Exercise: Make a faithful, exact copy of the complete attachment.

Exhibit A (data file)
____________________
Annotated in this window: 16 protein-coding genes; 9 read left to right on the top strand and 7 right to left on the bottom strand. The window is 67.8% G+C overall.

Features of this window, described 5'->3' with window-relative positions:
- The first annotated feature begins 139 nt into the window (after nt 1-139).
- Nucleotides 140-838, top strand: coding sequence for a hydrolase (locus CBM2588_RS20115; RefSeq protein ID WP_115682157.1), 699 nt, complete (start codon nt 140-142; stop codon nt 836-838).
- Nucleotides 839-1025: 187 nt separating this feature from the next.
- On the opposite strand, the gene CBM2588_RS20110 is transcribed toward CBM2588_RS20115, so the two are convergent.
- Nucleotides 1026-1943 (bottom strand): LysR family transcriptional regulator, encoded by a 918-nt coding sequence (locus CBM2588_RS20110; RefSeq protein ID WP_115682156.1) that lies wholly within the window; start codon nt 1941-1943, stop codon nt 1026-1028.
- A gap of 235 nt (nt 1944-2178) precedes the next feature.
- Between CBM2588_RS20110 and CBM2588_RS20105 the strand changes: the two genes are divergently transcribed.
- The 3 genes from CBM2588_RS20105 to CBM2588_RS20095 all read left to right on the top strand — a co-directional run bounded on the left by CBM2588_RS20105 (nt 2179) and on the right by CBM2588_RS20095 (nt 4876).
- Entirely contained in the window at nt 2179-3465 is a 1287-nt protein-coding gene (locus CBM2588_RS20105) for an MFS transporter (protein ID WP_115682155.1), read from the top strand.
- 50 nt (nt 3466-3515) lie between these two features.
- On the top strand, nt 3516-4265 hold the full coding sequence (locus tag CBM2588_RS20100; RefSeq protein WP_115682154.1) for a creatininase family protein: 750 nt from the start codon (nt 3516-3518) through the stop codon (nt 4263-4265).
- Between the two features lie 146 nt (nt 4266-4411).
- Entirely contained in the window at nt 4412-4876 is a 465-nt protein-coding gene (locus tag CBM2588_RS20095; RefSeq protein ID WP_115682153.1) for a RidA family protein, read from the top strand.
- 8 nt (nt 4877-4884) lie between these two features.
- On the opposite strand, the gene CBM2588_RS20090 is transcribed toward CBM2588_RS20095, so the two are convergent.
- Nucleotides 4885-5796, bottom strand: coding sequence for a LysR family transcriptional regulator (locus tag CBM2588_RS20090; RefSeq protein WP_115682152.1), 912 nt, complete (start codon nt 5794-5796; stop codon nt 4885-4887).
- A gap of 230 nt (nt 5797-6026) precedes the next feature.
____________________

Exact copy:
Annotated in this window: 16 protein-coding genes; 9 read left to right on the top strand and 7 right to left on the bottom strand. The window is 67.8% G+C overall.

Features of this window, described 5'->3' with window-relative positions:
- The first annotated feature begins 139 nt into the window (after nt 1-139).
- Nucleotides 140-838, top strand: coding sequence for a hydrolase (locus CBM2588_RS20115; RefSeq protein ID WP_115682157.1), 699 nt, complete (start codon nt 140-142; stop codon nt 836-838).
- Nucleotides 839-1025: 187 nt separating this feature from the next.
- On the opposite strand, the gene CBM2588_RS20110 is transcribed toward CBM2588_RS20115, so the two are convergent.
- Nucleotides 1026-1943 (bottom strand): LysR family transcriptional regulator, encoded by a 918-nt coding sequence (locus CBM2588_RS20110; RefSeq protein ID WP_115682156.1) that lies wholly within the window; start codon nt 1941-1943, stop codon nt 1026-1028.
- A gap of 235 nt (nt 1944-2178) precedes the next feature.
- Between CBM2588_RS20110 and CBM2588_RS20105 the strand changes: the two genes are divergently transcribed.
- The 3 genes from CBM2588_RS20105 to CBM2588_RS20095 all read left to right on the top strand — a co-directional run bounded on the left by CBM2588_RS20105 (nt 2179) and on the right by CBM2588_RS20095 (nt 4876).
- Entirely contained in the window at nt 2179-3465 is a 1287-nt protein-coding gene (locus CBM2588_RS20105) for an MFS transporter (protein ID WP_115682155.1), read from the top strand.
- 50 nt (nt 3466-3515) lie between these two features.
- On the top strand, nt 3516-4265 hold the full coding sequence (locus tag CBM2588_RS20100; RefSeq protein WP_115682154.1) for a creatininase family protein: 750 nt from the start codon (nt 3516-3518) through the stop codon (nt 4263-4265).
- Between the two features lie 146 nt (nt 4266-4411).
- Entirely contained in the window at nt 4412-4876 is a 465-nt protein-coding gene (locus tag CBM2588_RS20095; RefSeq protein ID WP_115682153.1) for a RidA family protein, read from the top strand.
- 8 nt (nt 4877-4884) lie between these two features.
- On the opposite strand, the gene CBM2588_RS20090 is transcribed toward CBM2588_RS20095, so the two are convergent.
- Nucleotides 4885-5796, bottom strand: coding sequence for a LysR family transcriptional regulator (locus tag CBM2588_RS20090; RefSeq protein WP_115682152.1), 912 nt, complete (start codon nt 5794-5796; stop codon nt 4885-4887).
- A gap of 230 nt (nt 5797-6026) precedes the next feature.